It’s been ten years since Michael Fassbender made his big screen debut in Zack Snyder’s 300. Since then he has become one of the most acclaimed actors of his generation. Working with such singular directors as Steve McQueen, Quentin Tarantino, and Andrea Arnold, his career has thus far balanced both arthouse and blockbuster performances. In the ten years he's been on screen, Fassbender has never relied on a certain mode of acting. His face is always at the center of his performance, and it is ever evolving. Fassbender’s expressive face molds and contorts to every character. Although it is apparent that it’s the same face in every role, it's the subtle changes he brings to each that make the difference. In McQueen's Hunger, arguably his breakthrough role, he was widely praised for the physicality of his performance. The film centers on the body of a prisoner on hunger strike—and Fassbender’s willingness to replicate this body through extreme weight loss garnered him lots of attention. However, some of the most powerful scenes in the film are told solely through close-ups. McQueen lets his camera rest on Fassbender’s face for such long periods of time that it's evident how much is being told through facial expressions alone. Fassbender will next be seen in Derek Cianfrance’s The Light Between Oceans. With this video survey of Fassbender's facial expressions in mind, it will be interesting to see how Cianfrance will shoot one of the most distinctive faces in the movies today, and how much that face will carry the film.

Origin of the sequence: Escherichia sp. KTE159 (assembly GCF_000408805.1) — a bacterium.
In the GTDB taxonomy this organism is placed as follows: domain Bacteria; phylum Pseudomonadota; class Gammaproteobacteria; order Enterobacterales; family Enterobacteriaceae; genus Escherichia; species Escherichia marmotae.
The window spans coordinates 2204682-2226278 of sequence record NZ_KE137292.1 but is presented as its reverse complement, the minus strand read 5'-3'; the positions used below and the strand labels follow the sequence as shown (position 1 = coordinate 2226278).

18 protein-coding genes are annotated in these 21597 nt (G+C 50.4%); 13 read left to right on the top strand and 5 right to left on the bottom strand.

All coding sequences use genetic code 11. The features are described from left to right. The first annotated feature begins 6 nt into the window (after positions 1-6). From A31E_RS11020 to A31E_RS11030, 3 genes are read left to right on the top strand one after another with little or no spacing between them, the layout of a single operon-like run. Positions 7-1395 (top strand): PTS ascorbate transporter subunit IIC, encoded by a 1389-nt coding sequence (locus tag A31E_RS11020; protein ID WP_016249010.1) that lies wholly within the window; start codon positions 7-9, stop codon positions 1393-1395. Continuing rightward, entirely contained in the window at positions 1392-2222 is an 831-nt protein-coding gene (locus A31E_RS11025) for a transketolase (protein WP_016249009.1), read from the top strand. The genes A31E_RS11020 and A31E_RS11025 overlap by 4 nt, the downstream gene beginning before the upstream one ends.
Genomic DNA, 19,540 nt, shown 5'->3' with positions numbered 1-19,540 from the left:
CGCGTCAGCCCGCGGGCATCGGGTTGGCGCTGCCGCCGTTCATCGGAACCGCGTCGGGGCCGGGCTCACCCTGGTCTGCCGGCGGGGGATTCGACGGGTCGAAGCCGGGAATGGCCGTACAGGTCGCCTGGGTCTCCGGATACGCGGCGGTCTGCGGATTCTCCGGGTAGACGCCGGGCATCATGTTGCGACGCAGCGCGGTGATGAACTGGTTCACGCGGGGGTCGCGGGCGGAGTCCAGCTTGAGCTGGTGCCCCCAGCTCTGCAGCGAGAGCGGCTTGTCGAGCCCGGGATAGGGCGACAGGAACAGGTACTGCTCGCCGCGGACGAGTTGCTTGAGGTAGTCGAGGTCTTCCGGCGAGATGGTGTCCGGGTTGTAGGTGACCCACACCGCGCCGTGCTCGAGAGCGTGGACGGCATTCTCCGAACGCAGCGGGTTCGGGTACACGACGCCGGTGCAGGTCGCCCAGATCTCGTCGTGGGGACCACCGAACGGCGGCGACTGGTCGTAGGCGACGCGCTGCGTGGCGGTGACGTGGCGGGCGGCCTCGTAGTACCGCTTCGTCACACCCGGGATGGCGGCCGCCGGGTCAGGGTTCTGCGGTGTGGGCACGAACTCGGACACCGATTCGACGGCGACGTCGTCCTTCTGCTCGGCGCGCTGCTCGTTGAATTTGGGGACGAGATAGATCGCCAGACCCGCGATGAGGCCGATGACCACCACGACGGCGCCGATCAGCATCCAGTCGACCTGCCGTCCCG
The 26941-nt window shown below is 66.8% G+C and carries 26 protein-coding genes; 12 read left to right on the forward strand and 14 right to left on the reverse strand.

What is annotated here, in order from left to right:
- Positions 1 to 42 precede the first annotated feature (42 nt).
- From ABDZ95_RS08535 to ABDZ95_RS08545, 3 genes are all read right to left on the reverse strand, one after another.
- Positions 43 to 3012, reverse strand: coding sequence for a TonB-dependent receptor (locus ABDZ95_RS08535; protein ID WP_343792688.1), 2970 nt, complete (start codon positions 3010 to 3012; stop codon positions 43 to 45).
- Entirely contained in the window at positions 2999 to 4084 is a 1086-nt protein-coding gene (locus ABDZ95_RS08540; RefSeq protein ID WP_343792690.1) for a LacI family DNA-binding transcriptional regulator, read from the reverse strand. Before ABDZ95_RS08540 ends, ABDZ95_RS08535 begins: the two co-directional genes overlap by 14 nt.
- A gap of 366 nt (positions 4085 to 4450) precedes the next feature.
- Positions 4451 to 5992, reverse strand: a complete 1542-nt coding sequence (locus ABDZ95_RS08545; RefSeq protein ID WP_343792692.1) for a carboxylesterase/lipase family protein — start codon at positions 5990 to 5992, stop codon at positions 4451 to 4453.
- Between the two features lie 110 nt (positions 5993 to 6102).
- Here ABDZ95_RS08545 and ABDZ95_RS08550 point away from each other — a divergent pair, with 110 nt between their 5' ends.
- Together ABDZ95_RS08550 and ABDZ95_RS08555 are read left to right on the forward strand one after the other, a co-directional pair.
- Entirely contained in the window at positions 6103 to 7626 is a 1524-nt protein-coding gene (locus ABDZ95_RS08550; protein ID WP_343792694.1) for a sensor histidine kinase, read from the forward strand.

By: Daniel Mcilwraith